The ‘second generation’, the greatest part of which remains of Albanian origin, seems to receive hostile fire from any possible direction. In 2004, when the Albanian immigrants went out in the streets of Athens to celebrate the win of their national football team against the Greek one, were treated with a country-wide pogrom with deads and injured, as well as with the resentful slogan shouted everywhere: ‘Albanian, you will never become a Greek!’. Back then, the events seemed and were analyzed, at best, by the left as a form of cultural racism set on by extreme neonazi gangs infiltrating the big masses of football fans. What is now happening, though, with judicial arguments on blood and nationality, is only that the present government took on to realize the then to slogan to a certain concrete social reality today. The abolition of the recent law for citizenship is the actual fulfillment of that early slogan. And, as explained earlier, there will be no barricades for that reason in Exarcheia. For us, it remains to be seen whether and for how long will the second generation put up with these racist conditions in Greece. This June, a whole new generation brought up grown up in greece, will have to rush in the labor force, in an enviroment of an economic crisis, in order to get papers for its legal stay in the country. It seems like the grapes of wrath are waiting to be selected, aren’t they?

Antifa Negative, 19/04/2013Recently, an article appeared in a greek internet news portal about the increase of “students of other nationalities” in greek schools. According to the article, the number of foreign students in just 5 years has risen from 7% to the astounding number of…12%. One could ask: Why is that an issue? Who does it concern? Why are the Greeks interested in such statistics? These questions will seem less perplexing after we explain what Greece has been up to in the last 5 years.

In 2010, the newly elected Socialist government tried to pass a law concerning the acquisition of greek citizenship. This law allowed the children of legal immigrants to apply for greek citizenship if they had been born here or went through six classes of greek school. This development raised a wave of protest from the whole right-wing spectrum. Their campaign proved successful to an extent and the law did pass but with much stricter criteria, so even fewer immigrant youngsters got the citizenship [2.653 only! while 250.000 are estimated to be waiting for a newer version of the law]. It’s worth noting that the debate on citizenship was held in the mid of the crisis. When the then PM asked for inter-parliamentary cooperation on the issue of the economic crisis, Antonis Samaras, the now PM, and then head of the Conservatives, set as a pre-condition of this cooperation the abolition of the law for Greek citizenship. All parties of the coalition agreed. This is the ground where the elections of 2012 were taking place and exactly this is the ground on which detention camps for 10,000 immigrants were constructed in the country. Let us also say that the prison population of the country is 14,000 detainees, so the new detention camps for immigrants are actually doubling the prisoned population of the country, but the latter are different only in that their inmates are foreign and accused for illegal presense in the country.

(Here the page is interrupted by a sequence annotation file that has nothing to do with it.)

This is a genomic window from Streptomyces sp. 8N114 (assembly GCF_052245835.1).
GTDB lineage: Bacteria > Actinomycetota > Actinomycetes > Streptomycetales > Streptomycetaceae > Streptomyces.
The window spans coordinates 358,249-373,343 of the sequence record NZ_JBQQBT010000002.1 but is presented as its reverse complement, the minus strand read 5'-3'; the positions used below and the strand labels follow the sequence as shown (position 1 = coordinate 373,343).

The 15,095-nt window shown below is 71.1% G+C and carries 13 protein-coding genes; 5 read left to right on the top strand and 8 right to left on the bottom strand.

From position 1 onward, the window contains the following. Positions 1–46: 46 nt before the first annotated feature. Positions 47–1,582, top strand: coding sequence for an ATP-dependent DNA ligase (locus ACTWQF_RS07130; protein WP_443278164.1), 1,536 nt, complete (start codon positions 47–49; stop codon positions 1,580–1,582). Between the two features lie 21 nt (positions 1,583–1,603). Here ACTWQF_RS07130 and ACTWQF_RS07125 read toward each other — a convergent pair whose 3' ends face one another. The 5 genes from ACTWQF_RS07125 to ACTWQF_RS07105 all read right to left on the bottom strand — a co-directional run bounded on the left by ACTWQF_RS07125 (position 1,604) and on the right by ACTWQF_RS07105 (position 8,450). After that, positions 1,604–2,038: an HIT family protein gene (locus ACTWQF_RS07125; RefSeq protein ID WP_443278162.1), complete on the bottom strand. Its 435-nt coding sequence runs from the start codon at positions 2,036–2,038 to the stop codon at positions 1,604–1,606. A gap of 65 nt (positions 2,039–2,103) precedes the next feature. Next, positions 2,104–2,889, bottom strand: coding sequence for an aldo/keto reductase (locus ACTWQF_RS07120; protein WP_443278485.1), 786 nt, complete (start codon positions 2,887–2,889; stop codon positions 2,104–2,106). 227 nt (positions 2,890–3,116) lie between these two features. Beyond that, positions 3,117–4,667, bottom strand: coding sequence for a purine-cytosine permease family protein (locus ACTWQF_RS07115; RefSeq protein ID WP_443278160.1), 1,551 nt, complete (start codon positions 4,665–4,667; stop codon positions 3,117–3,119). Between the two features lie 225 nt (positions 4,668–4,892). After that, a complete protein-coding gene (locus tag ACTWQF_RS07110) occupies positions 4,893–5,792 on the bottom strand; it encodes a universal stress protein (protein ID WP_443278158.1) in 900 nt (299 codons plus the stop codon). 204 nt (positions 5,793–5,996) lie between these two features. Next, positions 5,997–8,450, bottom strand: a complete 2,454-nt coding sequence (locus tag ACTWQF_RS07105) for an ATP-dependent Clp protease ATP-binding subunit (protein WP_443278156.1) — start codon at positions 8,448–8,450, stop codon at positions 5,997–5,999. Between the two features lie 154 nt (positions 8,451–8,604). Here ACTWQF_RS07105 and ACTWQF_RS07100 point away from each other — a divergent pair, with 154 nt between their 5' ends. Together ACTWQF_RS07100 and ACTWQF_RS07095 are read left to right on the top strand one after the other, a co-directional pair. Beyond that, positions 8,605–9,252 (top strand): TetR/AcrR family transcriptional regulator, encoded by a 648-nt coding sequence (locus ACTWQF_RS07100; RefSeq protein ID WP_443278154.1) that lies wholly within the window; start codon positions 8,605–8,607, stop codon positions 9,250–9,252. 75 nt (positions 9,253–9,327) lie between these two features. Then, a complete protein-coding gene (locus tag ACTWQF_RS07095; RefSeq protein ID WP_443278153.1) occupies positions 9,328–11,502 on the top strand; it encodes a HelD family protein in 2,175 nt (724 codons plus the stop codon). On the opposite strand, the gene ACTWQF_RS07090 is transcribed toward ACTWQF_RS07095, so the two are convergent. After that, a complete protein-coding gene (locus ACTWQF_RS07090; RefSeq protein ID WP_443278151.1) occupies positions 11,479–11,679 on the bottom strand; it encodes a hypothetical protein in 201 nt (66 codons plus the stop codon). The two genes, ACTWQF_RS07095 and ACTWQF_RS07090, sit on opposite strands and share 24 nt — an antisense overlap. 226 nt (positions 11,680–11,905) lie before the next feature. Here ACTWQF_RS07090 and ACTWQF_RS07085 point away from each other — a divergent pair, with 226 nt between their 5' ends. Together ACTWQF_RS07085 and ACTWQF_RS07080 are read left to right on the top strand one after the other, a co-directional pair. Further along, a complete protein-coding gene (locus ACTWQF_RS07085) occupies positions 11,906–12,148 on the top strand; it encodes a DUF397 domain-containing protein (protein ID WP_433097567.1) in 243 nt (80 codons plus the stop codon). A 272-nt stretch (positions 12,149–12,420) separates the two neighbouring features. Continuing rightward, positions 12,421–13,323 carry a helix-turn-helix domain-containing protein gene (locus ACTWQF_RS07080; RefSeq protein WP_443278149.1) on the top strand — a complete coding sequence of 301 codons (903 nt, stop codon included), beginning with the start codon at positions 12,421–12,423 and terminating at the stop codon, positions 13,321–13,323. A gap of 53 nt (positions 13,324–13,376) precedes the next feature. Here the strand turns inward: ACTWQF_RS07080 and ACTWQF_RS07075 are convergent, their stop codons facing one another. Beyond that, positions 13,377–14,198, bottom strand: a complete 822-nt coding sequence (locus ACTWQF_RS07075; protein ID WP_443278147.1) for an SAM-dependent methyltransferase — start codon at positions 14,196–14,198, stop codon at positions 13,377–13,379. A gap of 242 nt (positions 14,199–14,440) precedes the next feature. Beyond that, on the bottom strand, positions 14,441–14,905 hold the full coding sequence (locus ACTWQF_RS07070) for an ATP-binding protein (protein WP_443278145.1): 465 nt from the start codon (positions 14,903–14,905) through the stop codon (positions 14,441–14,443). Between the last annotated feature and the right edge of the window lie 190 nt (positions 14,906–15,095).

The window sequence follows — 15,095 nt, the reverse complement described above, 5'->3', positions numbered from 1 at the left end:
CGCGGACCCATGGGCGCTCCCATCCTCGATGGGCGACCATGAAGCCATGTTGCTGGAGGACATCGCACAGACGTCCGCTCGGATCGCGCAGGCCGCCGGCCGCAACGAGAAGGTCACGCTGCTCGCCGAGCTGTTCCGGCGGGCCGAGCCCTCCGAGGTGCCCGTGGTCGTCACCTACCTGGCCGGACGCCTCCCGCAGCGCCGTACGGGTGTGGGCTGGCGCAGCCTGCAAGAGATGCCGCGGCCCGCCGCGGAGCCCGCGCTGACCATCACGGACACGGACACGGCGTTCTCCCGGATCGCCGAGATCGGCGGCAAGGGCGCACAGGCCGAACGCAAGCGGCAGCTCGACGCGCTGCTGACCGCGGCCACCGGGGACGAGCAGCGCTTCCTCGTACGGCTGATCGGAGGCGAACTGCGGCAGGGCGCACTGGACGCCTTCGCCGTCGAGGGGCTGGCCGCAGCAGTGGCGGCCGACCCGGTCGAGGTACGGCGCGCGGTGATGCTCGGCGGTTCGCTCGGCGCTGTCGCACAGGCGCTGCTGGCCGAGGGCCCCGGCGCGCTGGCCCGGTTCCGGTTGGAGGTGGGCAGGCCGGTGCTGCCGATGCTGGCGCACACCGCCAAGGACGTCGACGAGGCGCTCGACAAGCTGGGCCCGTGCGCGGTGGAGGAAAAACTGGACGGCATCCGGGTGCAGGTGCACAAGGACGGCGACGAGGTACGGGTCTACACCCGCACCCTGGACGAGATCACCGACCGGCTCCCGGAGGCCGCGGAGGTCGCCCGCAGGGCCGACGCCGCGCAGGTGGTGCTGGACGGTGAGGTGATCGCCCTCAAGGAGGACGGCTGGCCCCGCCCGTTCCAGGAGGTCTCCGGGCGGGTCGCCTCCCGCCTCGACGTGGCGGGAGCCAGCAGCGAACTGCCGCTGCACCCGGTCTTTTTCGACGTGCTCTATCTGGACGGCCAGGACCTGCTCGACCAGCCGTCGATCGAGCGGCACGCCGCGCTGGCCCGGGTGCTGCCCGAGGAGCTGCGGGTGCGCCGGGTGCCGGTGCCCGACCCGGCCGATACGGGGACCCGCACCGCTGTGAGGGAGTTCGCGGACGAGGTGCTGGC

In 2013, a higher administrative court of the country reinforced the “right of blood” and declared the law of greek citizenship as unconstitutional. It remains to be seen what will happen with those who managed to acquire greek citizenship in the meantime but the Greeks have shown their intentions. How coud they accept as equal citizens the children of the very same people that they stigmatized, the same people they exploited as illegal labour and then surrendered to the police for deportation, the same people that they murdered in cold blood for stealing a watermelon? These were the “assimilation measures” that Greek society reserved for immigrants in the 90s.